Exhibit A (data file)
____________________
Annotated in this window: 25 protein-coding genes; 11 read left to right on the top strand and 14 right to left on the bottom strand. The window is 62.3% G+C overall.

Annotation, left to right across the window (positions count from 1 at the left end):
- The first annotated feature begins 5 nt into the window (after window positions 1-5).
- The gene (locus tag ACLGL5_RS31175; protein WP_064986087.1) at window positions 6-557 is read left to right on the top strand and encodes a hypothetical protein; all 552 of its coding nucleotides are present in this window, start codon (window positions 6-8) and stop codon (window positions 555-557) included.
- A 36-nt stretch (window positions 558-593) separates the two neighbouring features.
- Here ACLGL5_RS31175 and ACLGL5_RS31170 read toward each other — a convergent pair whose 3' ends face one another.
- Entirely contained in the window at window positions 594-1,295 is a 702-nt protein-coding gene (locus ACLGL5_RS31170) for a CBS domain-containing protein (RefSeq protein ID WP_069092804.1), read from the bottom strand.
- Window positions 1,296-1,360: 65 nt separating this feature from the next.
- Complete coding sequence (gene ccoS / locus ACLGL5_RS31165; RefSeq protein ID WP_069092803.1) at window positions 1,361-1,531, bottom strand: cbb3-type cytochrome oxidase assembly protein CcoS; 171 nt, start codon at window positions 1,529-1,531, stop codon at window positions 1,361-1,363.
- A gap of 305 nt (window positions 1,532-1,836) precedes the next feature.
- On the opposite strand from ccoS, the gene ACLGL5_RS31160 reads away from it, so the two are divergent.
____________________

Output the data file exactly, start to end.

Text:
Annotated in this window: 25 protein-coding genes; 11 read left to right on the top strand and 14 right to left on the bottom strand. The window is 62.3% G+C overall.

Annotation, left to right across the window (positions count from 1 at the left end):
- The first annotated feature begins 5 nt into the window (after window positions 1-5).
- The gene (locus tag ACLGL5_RS31175; protein WP_064986087.1) at window positions 6-557 is read left to right on the top strand and encodes a hypothetical protein; all 552 of its coding nucleotides are present in this window, start codon (window positions 6-8) and stop codon (window positions 555-557) included.
- A 36-nt stretch (window positions 558-593) separates the two neighbouring features.
- Here ACLGL5_RS31175 and ACLGL5_RS31170 read toward each other — a convergent pair whose 3' ends face one another.
- Entirely contained in the window at window positions 594-1,295 is a 702-nt protein-coding gene (locus ACLGL5_RS31170) for a CBS domain-containing protein (RefSeq protein ID WP_069092804.1), read from the bottom strand.
- Window positions 1,296-1,360: 65 nt separating this feature from the next.
- Complete coding sequence (gene ccoS / locus ACLGL5_RS31165; RefSeq protein ID WP_069092803.1) at window positions 1,361-1,531, bottom strand: cbb3-type cytochrome oxidase assembly protein CcoS; 171 nt, start codon at window positions 1,529-1,531, stop codon at window positions 1,361-1,363.
- A gap of 305 nt (window positions 1,532-1,836) precedes the next feature.
- On the opposite strand from ccoS, the gene ACLGL5_RS31160 reads away from it, so the two are divergent.